Wednesday, July 26, 2006

Neutralising Hezbollah

Roula Khalaf in the FT (via Gregory Djerejian) :
The determination – and the military sophistication – of the group is at the heart of the international conundrum over how to resolve what is happening in Lebanon. The world has been seized by the tragedy of Lebanon. The small Mediterranean country is seen as paying the price for the standoff between the US and the axis of Syria and Iran.

Envoys have rushed to Beirut to offer their sympathy to a government dominated by a pro-western coalition that, while not endorsing Hizbollah’s actions, has implored the world to intervene to halt Israel’s retaliation. A similar show of support will be mounted on Wednesday when foreign ministers from the US, Europe and Arab states gather in Rome to hammer out the shape of a possible ceasefire.

But most of the ideas for a ceasefire assume that Israel will be able to neutralise Hizbollah, paving the way for the implementation of UN Security Council 1559, which calls for the group’s disarmament.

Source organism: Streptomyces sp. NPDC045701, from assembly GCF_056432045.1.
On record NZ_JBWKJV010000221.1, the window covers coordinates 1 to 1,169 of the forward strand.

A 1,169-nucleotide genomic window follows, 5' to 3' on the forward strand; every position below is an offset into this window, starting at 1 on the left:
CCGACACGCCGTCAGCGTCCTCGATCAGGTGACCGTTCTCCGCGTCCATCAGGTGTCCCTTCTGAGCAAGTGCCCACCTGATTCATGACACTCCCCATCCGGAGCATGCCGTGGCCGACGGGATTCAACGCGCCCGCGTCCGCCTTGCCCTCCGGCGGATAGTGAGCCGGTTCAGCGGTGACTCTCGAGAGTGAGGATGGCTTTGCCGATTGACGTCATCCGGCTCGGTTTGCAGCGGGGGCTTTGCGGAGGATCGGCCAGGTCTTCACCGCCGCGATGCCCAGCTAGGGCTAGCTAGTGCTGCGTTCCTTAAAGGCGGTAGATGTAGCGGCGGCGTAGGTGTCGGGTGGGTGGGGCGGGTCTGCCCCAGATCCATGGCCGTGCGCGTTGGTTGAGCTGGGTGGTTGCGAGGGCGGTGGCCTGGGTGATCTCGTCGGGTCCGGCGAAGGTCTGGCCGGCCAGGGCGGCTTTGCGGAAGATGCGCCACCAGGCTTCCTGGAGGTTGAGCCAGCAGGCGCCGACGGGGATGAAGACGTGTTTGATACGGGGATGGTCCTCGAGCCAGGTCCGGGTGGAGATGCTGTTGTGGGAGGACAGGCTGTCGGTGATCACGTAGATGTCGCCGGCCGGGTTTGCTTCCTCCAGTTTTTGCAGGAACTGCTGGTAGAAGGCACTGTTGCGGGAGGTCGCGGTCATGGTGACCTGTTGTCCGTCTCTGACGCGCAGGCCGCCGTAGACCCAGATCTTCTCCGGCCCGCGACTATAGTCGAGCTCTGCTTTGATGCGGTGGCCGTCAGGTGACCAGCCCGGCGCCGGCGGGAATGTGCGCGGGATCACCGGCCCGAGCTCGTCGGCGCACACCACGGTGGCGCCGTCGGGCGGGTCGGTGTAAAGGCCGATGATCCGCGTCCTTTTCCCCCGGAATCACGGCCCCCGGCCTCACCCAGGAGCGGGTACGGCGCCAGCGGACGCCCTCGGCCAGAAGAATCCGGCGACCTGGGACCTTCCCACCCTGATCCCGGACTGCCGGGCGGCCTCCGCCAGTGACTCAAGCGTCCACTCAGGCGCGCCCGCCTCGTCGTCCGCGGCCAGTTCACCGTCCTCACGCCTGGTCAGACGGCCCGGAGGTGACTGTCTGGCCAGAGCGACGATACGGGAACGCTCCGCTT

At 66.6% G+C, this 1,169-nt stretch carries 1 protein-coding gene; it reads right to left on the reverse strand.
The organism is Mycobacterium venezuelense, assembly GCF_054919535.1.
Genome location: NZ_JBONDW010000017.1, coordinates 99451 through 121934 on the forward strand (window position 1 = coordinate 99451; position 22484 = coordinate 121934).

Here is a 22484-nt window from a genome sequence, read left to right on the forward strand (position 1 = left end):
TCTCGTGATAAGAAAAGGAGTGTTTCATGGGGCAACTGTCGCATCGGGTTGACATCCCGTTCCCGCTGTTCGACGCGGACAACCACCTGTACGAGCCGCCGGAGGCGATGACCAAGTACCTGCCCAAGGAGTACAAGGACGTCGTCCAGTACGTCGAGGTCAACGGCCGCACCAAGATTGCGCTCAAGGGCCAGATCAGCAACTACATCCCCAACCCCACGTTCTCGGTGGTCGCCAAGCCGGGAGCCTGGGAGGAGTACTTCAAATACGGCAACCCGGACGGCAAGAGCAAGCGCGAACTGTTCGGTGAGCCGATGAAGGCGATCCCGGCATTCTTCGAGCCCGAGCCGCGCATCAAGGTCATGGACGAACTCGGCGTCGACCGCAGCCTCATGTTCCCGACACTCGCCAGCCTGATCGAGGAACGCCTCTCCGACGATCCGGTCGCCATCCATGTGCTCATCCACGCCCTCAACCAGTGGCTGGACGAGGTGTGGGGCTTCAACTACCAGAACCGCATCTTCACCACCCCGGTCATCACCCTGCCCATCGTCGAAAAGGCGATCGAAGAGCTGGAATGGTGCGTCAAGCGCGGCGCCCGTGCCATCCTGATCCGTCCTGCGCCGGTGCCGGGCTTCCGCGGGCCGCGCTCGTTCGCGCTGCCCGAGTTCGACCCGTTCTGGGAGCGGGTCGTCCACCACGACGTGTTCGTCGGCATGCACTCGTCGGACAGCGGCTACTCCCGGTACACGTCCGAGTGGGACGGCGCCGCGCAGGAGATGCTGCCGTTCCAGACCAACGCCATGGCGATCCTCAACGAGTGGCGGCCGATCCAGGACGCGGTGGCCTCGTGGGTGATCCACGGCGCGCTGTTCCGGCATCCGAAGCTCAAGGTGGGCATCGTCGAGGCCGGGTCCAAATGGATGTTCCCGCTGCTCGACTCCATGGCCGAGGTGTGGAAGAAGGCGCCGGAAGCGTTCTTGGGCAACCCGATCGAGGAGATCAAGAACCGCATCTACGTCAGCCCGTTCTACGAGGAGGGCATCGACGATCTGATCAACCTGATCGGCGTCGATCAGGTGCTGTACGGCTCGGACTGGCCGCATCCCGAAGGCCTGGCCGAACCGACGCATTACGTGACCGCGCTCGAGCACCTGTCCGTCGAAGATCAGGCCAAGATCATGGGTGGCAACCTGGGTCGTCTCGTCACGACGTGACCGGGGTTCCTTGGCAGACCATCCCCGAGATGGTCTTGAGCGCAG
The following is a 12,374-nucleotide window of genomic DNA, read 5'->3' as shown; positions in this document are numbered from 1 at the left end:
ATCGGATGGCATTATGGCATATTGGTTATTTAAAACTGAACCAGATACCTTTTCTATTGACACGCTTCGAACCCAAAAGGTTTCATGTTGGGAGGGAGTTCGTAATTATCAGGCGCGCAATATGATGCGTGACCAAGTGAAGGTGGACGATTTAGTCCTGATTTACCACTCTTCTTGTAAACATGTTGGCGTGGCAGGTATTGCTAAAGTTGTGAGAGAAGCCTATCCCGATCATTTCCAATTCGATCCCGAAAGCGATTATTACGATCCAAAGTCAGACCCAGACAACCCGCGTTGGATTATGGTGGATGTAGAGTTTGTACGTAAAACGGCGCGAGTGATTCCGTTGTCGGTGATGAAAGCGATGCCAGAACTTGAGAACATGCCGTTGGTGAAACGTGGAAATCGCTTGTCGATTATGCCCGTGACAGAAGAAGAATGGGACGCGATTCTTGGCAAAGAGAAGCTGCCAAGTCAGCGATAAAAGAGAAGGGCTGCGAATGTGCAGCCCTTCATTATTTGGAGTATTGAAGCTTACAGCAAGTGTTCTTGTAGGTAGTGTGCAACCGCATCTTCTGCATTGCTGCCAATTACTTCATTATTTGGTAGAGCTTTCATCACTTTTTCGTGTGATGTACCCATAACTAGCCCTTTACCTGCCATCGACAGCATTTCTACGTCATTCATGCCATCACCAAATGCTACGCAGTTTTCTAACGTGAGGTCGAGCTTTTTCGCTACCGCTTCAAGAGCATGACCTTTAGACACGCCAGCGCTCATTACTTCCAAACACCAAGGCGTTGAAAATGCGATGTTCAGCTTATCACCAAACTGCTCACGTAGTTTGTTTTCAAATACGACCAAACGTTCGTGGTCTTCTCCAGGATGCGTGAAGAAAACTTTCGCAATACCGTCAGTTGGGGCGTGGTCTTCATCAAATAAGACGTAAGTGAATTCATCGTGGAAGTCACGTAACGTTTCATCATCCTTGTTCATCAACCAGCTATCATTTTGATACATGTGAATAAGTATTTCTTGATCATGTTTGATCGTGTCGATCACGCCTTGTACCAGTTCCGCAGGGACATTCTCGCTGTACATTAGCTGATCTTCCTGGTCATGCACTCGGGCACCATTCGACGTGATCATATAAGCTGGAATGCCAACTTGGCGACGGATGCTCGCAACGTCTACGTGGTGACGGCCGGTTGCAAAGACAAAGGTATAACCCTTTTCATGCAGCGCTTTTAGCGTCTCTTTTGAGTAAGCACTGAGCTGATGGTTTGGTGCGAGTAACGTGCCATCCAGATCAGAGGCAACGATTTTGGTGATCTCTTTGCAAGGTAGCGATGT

Nicholas Burns, US under-secretary of state, told the BBC that, when you speak to governments behind the scenes, they don't really want an immediate ceasefire.

Clearly, the more the Israelis weaken Hezbollah, the easier the task of any international force and/or the Lebanese army, in purely military terms. For the broader issues, read the whole of Roula Khalaf's article (which is called 'Inside Lebanon: why Hizbollah may be winning the battle for hearts and minds') or the longer extracts Greg gives therefrom.

The morning's news (26 Jul): 4 UN observers have been killed by the Israelis. Israel claims it has killed a senior Hezbollah commander, identified as Abu Jaffa. Nasrallah promises to extend the strikes beyond Haifa. In Gaza, 7 have been killed: Israel says 5 militants and 2 civilians (1 a 3-year-old).

Olivier Rafovitch, Porte-Parole de l'Armée Israelienne, on France Inter.
This from the BBC, yesterday: 'A new force for peace?'.

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